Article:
As demonstrated by the¬†mixed¬†public¬†reaction¬†to the recently established¬†Nice Guys of OK Cupid¬†tumblr (to say nothing of the¬†outrage¬†its¬†existence¬†has¬†provoked¬†among¬†detractors), this new breed of public shaming, whereby ordinary people are publicly mocked for saying bigoted, offensive, or downright creepy things on the internet, tends to be viewed with a combination of schadenfreude, resentful worry and outright rubbernecking – and yet, at the same time, it undeniably fills a relevant need. Because, as demonstrated by¬†the recent exposure of Redditor Michael Brutsch, aka Violentacrez¬†and the concurrent discovery of actual criminal behaviour within his subreddits, there can be a disturbing correlation – though not necessarily causation – between saying horrendous things online about women, POC and LGBTQ persons, and actually threatening, endangering or actively harming such persons through hate speech, stalking or other criminal behaviour. Legally, however, there’s almost no way to take such behaviour as a warning sign and initiative useful preventative strategies: until or unless someone actually ends up hurt – thought of course, psychological suffering is seldom counted – the justice system is useless. Employers and schools, on the other hand, have proven themselves more than willing to sack or discipline staff and students whose online hijinks attract the wrong kind of attention – or, more worryingly, who simply dare to be critical of the institutions to which they belong; while some have even been fired for defending themselves from overt discrimination.

This is hardly an ideal situation, not least because it places the burden of extrajudicial justice into the hands of individuals whose only available form of reprimand – the withdrawal of money or education – is arguably the worst possible reaction to such offenses. Aside from doing nothing to address the root cause of the problem and everything to exacerbate a sense of entitled resentment that the mighty forces of Politically Correct Censorship are reaching out to ruin the lives of ordinary, hard-working people, this sort of trial by media – or rather, trial by¬†institutional¬†response to trial by media – sets a dangerous precedent in allowing organisations unparalleled scope to punish employees, not for their on-job actions, but for who they are as people. And yet, by the same token, we as humans don’t just switch off our bigotry the minute we clock on at work or enter school grounds. If an employee’s online behaviour is saturated with undeniable racism and misogyny – and if that person is employed alongside women and POC – then how can their beliefs in the one sphere not be demonstrably relevant to their actions in the other? If subconscious bias is enough to measurably affect the decisions of even the most well-intentioned people, then how much more damaging might the influence of conscious bias be?

More and more, it seems, we’re crowdsourcing our stories of prejudice – and, as a consequence, policing ourselves and others – out of a sense of desperation. Despite technically being on our side, in the sense that most forms of discrimination on the basis of race, gender and sexual orientation are illegal, the legal and judiciary systems are years away from being able to effectively intervene in instances of online harassment, while even the concept of a dedicated mechanism, agency or other such authoritative body designed to step in and address the problem in lieu of random mob justice feels improbable. Eventually, it’s inevitable that both our cultural assumptions and our standard response to online bigotry will evolve, but progress towards that point will be slow and haphazard, and in the mean time, there’s still an obvious problem to be addressed.

Writing several years ago on the decline of traditional print media, technological commentator Clay Shirky drew a comparison between our current state of change and the turmoil that was first produced by the introduction of the printing press. To quote:

During the wrenching transition to print, experiments were only revealed in retrospect to be turning points. Aldus Manutius, the Venetian printer and publisher, invented the smaller¬†octavo¬†volume along with italic type. What seemed like a minor change ‚ÄĒ take a book and shrink it ‚ÄĒ was in retrospect a key innovation in the democratization of the printed word. As books became cheaper, more portable, and therefore more desirable, they expanded the market for all publishers, heightening the value of literacy still further.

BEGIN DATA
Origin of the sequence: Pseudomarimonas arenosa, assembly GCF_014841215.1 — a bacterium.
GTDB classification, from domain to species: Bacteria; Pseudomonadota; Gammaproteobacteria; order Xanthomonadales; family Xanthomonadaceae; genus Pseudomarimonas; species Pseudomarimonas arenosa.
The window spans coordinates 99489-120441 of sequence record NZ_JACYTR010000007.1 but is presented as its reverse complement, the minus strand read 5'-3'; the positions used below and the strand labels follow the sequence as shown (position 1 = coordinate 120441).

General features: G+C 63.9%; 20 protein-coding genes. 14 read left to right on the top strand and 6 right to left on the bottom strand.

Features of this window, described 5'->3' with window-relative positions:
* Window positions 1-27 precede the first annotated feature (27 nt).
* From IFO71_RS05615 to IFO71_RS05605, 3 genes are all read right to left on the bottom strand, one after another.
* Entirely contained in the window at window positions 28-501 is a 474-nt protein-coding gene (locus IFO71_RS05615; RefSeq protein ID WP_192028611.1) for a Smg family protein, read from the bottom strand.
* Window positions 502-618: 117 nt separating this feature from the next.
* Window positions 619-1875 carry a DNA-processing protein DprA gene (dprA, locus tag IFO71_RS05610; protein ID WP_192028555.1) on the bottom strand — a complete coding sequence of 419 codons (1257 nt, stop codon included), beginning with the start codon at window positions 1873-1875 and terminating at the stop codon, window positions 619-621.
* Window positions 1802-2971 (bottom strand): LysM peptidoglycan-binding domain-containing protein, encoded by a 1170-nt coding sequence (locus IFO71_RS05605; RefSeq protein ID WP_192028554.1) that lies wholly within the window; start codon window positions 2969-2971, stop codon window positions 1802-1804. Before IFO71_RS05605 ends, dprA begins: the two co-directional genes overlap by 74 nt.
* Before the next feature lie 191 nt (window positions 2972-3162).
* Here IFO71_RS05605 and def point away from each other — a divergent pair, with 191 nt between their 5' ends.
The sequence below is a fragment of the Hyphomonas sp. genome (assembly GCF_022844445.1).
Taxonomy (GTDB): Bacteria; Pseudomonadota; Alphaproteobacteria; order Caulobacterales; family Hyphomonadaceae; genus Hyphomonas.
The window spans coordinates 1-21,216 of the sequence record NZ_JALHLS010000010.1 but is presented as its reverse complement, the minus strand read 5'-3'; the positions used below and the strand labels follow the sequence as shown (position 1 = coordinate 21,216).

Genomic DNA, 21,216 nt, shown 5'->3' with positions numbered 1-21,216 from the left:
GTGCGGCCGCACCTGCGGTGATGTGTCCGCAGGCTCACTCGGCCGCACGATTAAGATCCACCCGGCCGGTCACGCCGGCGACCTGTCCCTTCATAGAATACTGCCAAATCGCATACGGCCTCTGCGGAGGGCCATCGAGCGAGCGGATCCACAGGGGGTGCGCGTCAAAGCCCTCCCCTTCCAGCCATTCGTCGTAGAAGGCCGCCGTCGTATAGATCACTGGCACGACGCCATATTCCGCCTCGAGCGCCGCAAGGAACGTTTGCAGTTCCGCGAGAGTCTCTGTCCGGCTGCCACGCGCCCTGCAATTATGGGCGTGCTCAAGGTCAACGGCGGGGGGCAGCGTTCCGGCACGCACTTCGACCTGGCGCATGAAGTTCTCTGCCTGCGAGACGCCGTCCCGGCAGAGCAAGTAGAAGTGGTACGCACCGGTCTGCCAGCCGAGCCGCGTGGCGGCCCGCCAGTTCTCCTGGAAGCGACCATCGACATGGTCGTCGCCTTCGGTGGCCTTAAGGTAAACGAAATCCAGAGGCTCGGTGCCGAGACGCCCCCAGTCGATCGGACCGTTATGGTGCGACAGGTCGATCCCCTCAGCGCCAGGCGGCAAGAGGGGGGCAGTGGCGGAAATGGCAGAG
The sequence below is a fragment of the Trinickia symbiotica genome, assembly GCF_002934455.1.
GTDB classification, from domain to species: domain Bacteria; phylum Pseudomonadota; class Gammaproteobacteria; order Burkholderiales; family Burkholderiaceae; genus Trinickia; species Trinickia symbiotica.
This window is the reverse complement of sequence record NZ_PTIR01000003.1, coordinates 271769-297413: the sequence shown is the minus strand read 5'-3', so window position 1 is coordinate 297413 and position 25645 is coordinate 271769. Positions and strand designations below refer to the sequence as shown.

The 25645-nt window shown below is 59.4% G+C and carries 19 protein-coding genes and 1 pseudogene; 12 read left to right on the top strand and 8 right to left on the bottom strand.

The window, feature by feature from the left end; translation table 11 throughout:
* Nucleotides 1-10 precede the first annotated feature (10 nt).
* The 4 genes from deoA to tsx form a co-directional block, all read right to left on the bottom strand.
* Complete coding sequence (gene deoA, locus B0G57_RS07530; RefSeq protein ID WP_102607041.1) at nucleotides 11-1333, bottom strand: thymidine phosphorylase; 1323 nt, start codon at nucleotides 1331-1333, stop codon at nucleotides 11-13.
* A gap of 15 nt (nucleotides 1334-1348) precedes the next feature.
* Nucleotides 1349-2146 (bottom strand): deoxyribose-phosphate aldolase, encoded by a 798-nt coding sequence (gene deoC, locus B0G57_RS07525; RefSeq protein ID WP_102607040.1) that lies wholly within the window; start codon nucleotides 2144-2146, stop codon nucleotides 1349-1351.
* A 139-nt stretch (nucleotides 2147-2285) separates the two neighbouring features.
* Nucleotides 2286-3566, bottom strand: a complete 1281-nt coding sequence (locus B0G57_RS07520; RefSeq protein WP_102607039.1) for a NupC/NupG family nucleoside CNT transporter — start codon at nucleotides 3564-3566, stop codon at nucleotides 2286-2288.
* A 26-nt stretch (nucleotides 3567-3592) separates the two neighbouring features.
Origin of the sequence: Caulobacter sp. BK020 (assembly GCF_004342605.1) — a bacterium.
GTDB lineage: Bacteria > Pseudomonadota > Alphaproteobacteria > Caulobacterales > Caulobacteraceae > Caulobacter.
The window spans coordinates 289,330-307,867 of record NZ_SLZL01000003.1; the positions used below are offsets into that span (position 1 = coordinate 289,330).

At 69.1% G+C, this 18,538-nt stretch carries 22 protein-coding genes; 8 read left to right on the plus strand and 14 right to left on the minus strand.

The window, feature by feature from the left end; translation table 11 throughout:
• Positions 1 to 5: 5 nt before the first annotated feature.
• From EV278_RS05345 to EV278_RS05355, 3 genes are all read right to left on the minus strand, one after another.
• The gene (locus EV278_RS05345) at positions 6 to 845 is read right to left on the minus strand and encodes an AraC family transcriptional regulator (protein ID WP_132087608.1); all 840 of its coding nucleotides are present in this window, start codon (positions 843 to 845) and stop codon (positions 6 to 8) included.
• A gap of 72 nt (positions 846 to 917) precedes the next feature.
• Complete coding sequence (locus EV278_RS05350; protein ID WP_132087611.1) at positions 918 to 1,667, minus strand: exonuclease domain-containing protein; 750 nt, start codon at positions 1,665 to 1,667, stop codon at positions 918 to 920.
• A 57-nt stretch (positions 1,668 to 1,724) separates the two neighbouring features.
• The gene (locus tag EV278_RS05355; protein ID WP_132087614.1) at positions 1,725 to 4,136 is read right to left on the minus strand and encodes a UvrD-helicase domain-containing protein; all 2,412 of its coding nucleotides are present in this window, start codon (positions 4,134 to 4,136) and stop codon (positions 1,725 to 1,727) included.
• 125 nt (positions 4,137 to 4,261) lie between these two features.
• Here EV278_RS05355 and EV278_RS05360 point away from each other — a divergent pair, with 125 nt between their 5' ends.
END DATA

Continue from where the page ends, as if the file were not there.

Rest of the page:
That is what real revolutions are like. The old stuff gets broken faster than the new stuff is put in its place. The importance of any given experiment isn’t apparent at the moment it appears; big changes stall, small changes spread. Even the revolutionaries can’t predict what will happen. Agreements on all sides that core institutions must be protected are rendered meaningless by the very people doing the agreeing. (Luther and the Church both insisted, for years, that whatever else happened, no one was talking about a schism.) Ancient social bargains, once disrupted, can neither be mended nor quickly replaced, since any such bargain takes decades to solidify.

And so it is today. When someone demands to know how we are going to replace newspapers, they are really demanding to be told that we are not living through a revolution. They are demanding to be told that old systems won’t break before new systems are in place. They are demanding to be told that ancient social bargains aren’t in peril, that core institutions will be spared, that new methods of spreading information will improve previous practice rather than upending it. They are demanding to be lied to.

There are fewer and fewer people who can convincingly tell such a lie.

And so it is, I suspect, with the rules that previously governed the separation of our personal, public and working lives. All three spheres overlap in ways they previously didn’t simply because our physical presence in a given space is no longer the most pertinent factor in determining when and how we inhabit it, and under whose aegis. Intuitively, it makes sense to assume that someone who believes women to be inherently submissive will shrink from promoting female employees to positions of dominance, because even were such a person inclined to try and act against their instincts for the sake of corporate equality, we as people aren’t so compartmentalised that the attempt would always meet with success. And yet, what else can we do but try? Nobody is perfect, and the solution to deep-seated bigotry isn’t simply to fire or expel everyone who dares to express the least bit of prejudice; all that does is encourage the use of subtle discrimination, while the underlying problems still remain. In the mean time, though, we have shaming tumblrs and bingo cards and angry, public discussions about the cognitive dissonance necessary to claim that one is a gentleman while simultaneously asserting that sometimes, other people are obliged to have sex with you, because society is yet to construct a viable alternative.

It’s by no means a perfect solution – or even, in fact, a solution at all. Rather, it’s a response to the widespread assumption that there isn’t even a problem to be solved, or which can be solved, or which is demonstrably worth solving. And until we’ve debunked that assumption, there’s nothing else to be done but to keep on amassing data, calling out bigotry and using such tools as are available to us to see what happens next. As Shirky says, it’s a revolution, and until we’ve come out on the other side, there’s simply no way of knowing what will happen. All we can do is watch and wait and learn – and keep on tumblring.